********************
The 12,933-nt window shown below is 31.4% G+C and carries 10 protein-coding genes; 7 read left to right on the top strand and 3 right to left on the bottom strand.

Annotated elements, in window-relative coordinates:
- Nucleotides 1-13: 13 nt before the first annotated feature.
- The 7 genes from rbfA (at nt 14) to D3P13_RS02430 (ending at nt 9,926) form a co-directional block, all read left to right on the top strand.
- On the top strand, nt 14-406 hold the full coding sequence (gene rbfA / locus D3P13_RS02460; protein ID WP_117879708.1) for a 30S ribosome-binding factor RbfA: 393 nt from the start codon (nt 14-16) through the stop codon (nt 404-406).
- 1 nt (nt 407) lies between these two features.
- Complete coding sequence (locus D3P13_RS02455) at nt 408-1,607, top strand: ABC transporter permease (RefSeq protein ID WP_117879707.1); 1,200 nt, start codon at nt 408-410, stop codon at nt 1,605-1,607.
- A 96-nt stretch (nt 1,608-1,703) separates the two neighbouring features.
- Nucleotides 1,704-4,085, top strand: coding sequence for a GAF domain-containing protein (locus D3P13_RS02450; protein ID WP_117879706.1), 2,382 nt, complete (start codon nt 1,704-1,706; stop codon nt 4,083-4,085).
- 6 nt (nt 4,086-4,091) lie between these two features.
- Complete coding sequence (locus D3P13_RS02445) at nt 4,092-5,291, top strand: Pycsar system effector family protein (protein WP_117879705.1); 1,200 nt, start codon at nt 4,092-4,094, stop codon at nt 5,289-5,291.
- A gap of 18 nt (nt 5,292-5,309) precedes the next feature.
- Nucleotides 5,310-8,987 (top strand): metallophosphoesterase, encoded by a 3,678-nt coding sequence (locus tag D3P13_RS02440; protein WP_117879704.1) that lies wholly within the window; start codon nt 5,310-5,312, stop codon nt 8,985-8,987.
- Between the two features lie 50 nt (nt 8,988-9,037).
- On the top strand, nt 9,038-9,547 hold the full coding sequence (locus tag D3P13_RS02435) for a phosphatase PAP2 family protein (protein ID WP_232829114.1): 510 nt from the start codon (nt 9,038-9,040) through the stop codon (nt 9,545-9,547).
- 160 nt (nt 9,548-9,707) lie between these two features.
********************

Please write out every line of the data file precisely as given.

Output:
The 12,933-nt window shown below is 31.4% G+C and carries 10 protein-coding genes; 7 read left to right on the top strand and 3 right to left on the bottom strand.

Annotated elements, in window-relative coordinates:
- Nucleotides 1-13: 13 nt before the first annotated feature.
- The 7 genes from rbfA (at nt 14) to D3P13_RS02430 (ending at nt 9,926) form a co-directional block, all read left to right on the top strand.
- On the top strand, nt 14-406 hold the full coding sequence (gene rbfA / locus D3P13_RS02460; protein ID WP_117879708.1) for a 30S ribosome-binding factor RbfA: 393 nt from the start codon (nt 14-16) through the stop codon (nt 404-406).
- 1 nt (nt 407) lies between these two features.
- Complete coding sequence (locus D3P13_RS02455) at nt 408-1,607, top strand: ABC transporter permease (RefSeq protein ID WP_117879707.1); 1,200 nt, start codon at nt 408-410, stop codon at nt 1,605-1,607.
- A 96-nt stretch (nt 1,608-1,703) separates the two neighbouring features.
- Nucleotides 1,704-4,085, top strand: coding sequence for a GAF domain-containing protein (locus D3P13_RS02450; protein ID WP_117879706.1), 2,382 nt, complete (start codon nt 1,704-1,706; stop codon nt 4,083-4,085).
- 6 nt (nt 4,086-4,091) lie between these two features.
- Complete coding sequence (locus D3P13_RS02445) at nt 4,092-5,291, top strand: Pycsar system effector family protein (protein WP_117879705.1); 1,200 nt, start codon at nt 4,092-4,094, stop codon at nt 5,289-5,291.
- A gap of 18 nt (nt 5,292-5,309) precedes the next feature.
- Nucleotides 5,310-8,987 (top strand): metallophosphoesterase, encoded by a 3,678-nt coding sequence (locus tag D3P13_RS02440; protein WP_117879704.1) that lies wholly within the window; start codon nt 5,310-5,312, stop codon nt 8,985-8,987.
- Between the two features lie 50 nt (nt 8,988-9,037).
- On the top strand, nt 9,038-9,547 hold the full coding sequence (locus tag D3P13_RS02435) for a phosphatase PAP2 family protein (protein ID WP_232829114.1): 510 nt from the start codon (nt 9,038-9,040) through the stop codon (nt 9,545-9,547).
- 160 nt (nt 9,548-9,707) lie between these two features.